Evangelicals and Israel:

A Knight in Shining Armour or Trojan Horse?

Rabbi Michael Skobac, Jews for Judaism’s Education Director, clarified the nature of the “double-edged sword” relationship the Jewish community has with the Christian right today. In a world that has grown increasingly hostile towards Jews and Israel, evangelical Christians have emerged as the solitary supportive group.

This group, which represents 25-40% of the American population, and 10% in Canada, is itself a very diverse group. The PEW forum on Religious and Public Life conducted two important surveys in 2004 which revealed that only 50-60% of evangelicals expressed their support of Israel over the Palestinians in the current conflict. Nonetheless, as many have expressed, America’s Bible belt is Israel’s safety belt.

These Christians have organized tremendous political support for Israel through their lobbying and activism and have conducted ongoing rallies and prayer meetings on behalf of the Jewish state. In addition, they have provided significant financial aid to Israel, have been very supportive of projects to encourage and facilitate Aliyah to Israel and have themselves been very loyal tourists, even throughout the most dangerous times during the Intifadas.

Rabbi Skobac outlined some of the many reasons that Evangelicals tend to be very supportive of Jewish interests in the world today. These include the conviction that the Bible is the Jewish people’s deed to the land of Israel, identification with Israel as the Middle East’s only real democracy, a sense of remorse over their treatment of the Jews in the past and a belief in the Bible’s promise that G-d will bless those who bless the Jewish people.

Even though every Israeli government for the past 25 years has actively courted Evangelicals for their vital help, many Jews have areas of concern with this relationship. Some American Jews have been concerned with the broader political and social agenda of the Christian right and fear that some are seeking to overturn the historic separation of church and state. Mainstream North American Jewry which tends to fall on the liberal end of most social issues is uncomfortable with the right’s lack of tolerance for these values. In addition, many Jews are uncomfortable with some of the extremist positions some evangelicals take regarding the situation in Israel itself – positions often far right of the most rightwing groups in Israel.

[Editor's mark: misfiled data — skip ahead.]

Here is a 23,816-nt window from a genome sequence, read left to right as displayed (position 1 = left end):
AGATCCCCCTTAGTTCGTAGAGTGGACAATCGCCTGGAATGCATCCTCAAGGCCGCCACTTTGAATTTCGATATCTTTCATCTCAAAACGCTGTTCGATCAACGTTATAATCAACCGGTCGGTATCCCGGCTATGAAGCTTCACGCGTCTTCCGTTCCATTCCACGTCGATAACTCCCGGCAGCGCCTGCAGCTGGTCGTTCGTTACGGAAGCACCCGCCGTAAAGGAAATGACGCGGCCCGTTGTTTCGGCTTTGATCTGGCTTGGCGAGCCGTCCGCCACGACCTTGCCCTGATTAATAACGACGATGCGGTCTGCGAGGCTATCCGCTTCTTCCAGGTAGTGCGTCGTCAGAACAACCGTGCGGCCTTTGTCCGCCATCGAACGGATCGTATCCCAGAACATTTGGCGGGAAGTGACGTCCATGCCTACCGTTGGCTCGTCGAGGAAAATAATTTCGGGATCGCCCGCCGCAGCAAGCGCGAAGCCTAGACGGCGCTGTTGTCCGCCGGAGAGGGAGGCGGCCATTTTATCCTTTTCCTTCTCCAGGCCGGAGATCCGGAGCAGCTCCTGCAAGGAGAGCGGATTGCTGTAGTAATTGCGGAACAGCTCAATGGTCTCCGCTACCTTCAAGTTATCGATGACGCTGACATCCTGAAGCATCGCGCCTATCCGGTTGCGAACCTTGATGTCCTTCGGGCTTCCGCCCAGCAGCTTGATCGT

Certainly, there is some suspicion of lingering anti-Semitism among Evangelicals. This was raised when Bailey Smith, head of the Southern Baptist Convention, proclaimed that G-d does not hear the prayers of a Jew. The lack of empathy in the Evangelical world over Jewish concerns about the potential fallout from Mel Gibson’s “Passion” film was another telling moment. This incident also demonstrated the delicate nature of Christian support for Israel when Ted Haggard, an evangelical leader frustrated by Jewish protests over the film, raised the prospect of withdrawing support for Israel.

Finally, Rabbi Skobac explained that it is precisely those Christian denominations that are most supportive of Israel that stand in the forefront of movements targeting the Jewish community for conversion. Some Christian groups use their pro-Israel stance as a way to lubricate the conversion process and proclaim, among themselves, that the key to Jewish hearts is showing them unconditional love. Clearly, it is vital to carefully investigate any organization that seeks to work closely with the Jewish community on behalf of Israel to avoid assisting those with a hidden agenda.